In his own words: Bobos owner Steve Sheehan
Name/title: Steve Sheehan/Owner/Manager, Bobos Ski-Board-Patio
Number of years in this job: 45
Years in this profession: 45
Last book read: “The Hobbit” by JRR Tolkien
Favorite flick: “Frozen” — I haven’t seen it yet but I’m looking forward to it
What’s on your iPhone: Led Zeppelin. I just basically listen to Pandora
Spouse, kids or pets: My wife of nine years is Monica. I have a stepson, Braxton, who is 21 and a daughter who is six named Breezy.
Northern Nevada Business Weekly: Tell us about Bobos and the duties of your position.
Steve Sheehan: Bobos is a bit of an anomaly in the world of business today because it is a specialty shop, of which there are fewer and fewer in America and the world. Because there are fewer, the ones that do last seem to be more specialized in taking care of the whole gamut, whether it’s the kids programs, or women skiers who are new to the sport or men and women who are up there in the performance category. That goes for skiing and snowboarding. We specialize in everything for the beginner to the expert skier. Bobos is geared to taking care of the whole family — last year we won the top family ski shop award by the Ski Industry of America at the SA show in Denver. That is not the first award we have won. My duties here are numerous, but basically MBWA … I manage by wandering around.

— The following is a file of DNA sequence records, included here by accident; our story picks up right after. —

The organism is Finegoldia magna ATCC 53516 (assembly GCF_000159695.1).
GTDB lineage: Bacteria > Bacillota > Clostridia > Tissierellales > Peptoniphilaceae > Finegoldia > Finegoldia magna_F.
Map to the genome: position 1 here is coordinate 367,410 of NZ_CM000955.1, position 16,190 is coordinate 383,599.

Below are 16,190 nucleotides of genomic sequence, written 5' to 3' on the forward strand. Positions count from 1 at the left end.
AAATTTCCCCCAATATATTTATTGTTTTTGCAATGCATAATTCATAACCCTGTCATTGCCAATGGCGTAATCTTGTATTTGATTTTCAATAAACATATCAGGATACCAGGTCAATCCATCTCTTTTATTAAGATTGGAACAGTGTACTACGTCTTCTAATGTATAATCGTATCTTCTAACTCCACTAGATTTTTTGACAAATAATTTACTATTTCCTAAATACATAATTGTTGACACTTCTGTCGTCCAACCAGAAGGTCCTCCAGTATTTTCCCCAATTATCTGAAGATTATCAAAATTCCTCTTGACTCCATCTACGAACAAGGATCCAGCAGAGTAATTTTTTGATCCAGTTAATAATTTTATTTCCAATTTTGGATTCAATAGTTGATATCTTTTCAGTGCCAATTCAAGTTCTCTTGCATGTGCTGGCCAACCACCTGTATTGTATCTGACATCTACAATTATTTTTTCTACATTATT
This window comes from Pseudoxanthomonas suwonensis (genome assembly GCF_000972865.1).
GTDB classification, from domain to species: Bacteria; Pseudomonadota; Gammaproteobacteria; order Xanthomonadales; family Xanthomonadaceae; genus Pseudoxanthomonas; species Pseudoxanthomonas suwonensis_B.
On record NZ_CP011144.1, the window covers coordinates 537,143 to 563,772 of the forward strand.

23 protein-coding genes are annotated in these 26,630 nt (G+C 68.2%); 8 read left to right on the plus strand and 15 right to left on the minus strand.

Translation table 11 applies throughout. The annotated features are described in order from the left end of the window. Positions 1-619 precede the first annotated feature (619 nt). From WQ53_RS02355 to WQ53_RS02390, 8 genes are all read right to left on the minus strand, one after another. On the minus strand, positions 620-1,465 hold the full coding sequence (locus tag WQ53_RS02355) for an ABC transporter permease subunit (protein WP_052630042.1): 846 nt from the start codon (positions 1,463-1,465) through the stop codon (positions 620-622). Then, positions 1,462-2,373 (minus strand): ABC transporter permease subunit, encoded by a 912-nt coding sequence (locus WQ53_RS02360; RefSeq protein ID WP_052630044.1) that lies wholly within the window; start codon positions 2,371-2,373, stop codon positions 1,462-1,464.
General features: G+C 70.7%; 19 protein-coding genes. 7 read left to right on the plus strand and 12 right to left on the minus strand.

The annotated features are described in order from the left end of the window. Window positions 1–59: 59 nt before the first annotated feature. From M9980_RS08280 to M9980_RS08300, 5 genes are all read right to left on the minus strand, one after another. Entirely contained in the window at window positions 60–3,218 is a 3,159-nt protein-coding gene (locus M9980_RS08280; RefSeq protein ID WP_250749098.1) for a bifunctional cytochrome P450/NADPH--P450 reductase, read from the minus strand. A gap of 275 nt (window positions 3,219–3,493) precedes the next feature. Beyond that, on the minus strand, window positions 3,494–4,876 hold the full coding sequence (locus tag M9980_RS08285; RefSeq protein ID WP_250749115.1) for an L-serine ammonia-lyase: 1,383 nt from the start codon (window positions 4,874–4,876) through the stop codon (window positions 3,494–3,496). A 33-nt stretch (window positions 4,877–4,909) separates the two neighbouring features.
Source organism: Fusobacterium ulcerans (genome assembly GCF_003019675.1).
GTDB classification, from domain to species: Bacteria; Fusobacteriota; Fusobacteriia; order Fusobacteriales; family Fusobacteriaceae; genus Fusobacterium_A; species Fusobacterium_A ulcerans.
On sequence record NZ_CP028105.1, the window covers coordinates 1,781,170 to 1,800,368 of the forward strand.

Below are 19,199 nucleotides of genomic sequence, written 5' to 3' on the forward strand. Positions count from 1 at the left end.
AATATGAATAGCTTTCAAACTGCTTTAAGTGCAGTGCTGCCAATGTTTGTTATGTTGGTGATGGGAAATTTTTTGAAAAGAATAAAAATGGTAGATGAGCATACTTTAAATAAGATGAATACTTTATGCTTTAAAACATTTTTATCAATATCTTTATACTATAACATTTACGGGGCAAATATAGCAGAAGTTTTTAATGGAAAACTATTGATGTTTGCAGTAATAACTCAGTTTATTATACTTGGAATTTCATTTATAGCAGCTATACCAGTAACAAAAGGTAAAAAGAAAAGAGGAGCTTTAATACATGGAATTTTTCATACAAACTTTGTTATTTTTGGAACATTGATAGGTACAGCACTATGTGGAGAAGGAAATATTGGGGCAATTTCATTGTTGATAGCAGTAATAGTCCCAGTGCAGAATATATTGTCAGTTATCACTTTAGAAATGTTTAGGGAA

NNBW: How did you get into this profession?
Sheehan: I was 15, and I had no choice. My parents built the store, and I enjoyed skiing. We bought the store from my parents in 1984.
NNBW: What’s behind the name?
Sheehan: When we first started in 1969 we were called Reno Ski Shop. I thought it was really important for people to know about my dad, Bobo. We changed our name to Bobos when we were at 1507 S. Wells Ave. For the next 17 or so years we were at 1200 S. Wells, and that’s where a lot of people came to know Bobos. In 1990, the ski and patio store Mogul Mouse because available, and we purchased it. We didn’t really need a ski shop but we needed a summer business. I also wanted to move off of Wells and onto Moana Lane because this was a better revenue-stream street. I could see this town was moving south.
NNBW: People often think that owning or working at a ski shop means you ski all the time — is that a misconception?
Sheehan: Yes. When you own a ski shop, you work hard to make sure all the other skiers get out first. I usually don’t start skiing until after Jan. 1. We get our fair share of skiing — most of the time it’s testing out new equipment to see what’s coming out the next year.
NNBW: In the many decades you’ve run the store, what’s the biggest change you’ve seen in the industry?
Sheehan: The advent of snowboarding, and more recently, the development of shaped technology in skiing and snowboarding. And boots are more comfortable now than ever before.
NNBW: What impact did the opening of big-box retailers have on your business, and what strategies did you employ to counter their entry in the marketplace?